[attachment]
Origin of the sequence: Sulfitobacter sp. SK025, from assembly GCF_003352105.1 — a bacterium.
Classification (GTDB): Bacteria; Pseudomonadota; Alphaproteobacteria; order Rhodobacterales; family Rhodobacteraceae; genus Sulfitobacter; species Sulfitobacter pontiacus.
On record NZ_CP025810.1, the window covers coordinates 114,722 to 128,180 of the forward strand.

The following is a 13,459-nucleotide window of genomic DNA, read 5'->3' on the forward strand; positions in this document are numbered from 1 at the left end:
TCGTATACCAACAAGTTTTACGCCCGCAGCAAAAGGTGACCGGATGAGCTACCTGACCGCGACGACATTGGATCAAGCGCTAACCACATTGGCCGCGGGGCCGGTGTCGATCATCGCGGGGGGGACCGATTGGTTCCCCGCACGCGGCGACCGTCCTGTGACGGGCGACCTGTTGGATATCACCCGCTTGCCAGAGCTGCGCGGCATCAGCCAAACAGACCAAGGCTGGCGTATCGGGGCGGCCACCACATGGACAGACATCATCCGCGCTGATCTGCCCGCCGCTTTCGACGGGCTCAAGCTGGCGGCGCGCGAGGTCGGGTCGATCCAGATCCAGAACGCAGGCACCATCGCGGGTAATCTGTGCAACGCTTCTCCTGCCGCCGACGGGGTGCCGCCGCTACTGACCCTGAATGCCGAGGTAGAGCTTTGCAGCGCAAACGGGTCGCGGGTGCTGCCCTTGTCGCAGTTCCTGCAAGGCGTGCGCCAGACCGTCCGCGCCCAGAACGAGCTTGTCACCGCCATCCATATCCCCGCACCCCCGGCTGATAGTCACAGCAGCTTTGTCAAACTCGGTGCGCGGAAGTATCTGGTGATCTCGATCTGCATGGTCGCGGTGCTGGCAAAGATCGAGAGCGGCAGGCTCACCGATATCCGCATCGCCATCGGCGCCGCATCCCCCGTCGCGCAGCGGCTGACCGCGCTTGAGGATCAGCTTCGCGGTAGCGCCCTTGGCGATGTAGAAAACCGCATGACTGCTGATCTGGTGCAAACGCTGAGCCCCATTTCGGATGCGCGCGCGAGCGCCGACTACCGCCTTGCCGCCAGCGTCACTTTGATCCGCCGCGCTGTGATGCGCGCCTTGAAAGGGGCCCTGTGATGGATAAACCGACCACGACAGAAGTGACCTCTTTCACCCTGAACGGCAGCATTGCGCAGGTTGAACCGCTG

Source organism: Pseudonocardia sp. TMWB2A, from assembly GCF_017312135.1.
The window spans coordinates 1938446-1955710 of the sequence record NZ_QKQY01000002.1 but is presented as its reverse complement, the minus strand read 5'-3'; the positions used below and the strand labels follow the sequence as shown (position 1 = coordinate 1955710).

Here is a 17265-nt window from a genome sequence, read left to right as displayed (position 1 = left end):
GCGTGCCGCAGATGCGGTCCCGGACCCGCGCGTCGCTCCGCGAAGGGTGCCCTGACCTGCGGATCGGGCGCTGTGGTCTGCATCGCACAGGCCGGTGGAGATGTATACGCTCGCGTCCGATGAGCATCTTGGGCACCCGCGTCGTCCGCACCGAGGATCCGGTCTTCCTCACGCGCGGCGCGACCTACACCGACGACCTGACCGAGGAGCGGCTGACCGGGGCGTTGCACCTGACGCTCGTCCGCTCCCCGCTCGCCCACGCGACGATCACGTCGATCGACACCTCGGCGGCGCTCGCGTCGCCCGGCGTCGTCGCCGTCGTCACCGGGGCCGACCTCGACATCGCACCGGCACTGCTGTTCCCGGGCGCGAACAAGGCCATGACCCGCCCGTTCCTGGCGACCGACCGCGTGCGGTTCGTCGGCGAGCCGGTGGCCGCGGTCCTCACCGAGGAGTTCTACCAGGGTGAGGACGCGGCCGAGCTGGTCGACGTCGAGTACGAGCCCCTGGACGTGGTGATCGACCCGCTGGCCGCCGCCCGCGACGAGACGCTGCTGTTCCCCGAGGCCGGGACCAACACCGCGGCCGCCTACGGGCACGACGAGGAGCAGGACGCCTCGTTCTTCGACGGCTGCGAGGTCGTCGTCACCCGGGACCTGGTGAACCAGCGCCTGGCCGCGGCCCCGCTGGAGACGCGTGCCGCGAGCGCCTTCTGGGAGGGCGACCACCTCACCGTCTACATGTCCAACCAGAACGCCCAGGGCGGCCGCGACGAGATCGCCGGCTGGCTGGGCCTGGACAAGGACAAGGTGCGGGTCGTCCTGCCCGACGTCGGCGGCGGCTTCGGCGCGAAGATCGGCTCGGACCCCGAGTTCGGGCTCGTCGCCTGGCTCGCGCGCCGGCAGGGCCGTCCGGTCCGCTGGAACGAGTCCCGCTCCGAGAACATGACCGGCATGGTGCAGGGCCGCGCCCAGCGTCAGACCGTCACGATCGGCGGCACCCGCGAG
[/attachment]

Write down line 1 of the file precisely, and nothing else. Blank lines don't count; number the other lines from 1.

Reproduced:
Origin of the sequence: Sulfitobacter sp. SK025, from assembly GCF_003352105.1 — a bacterium.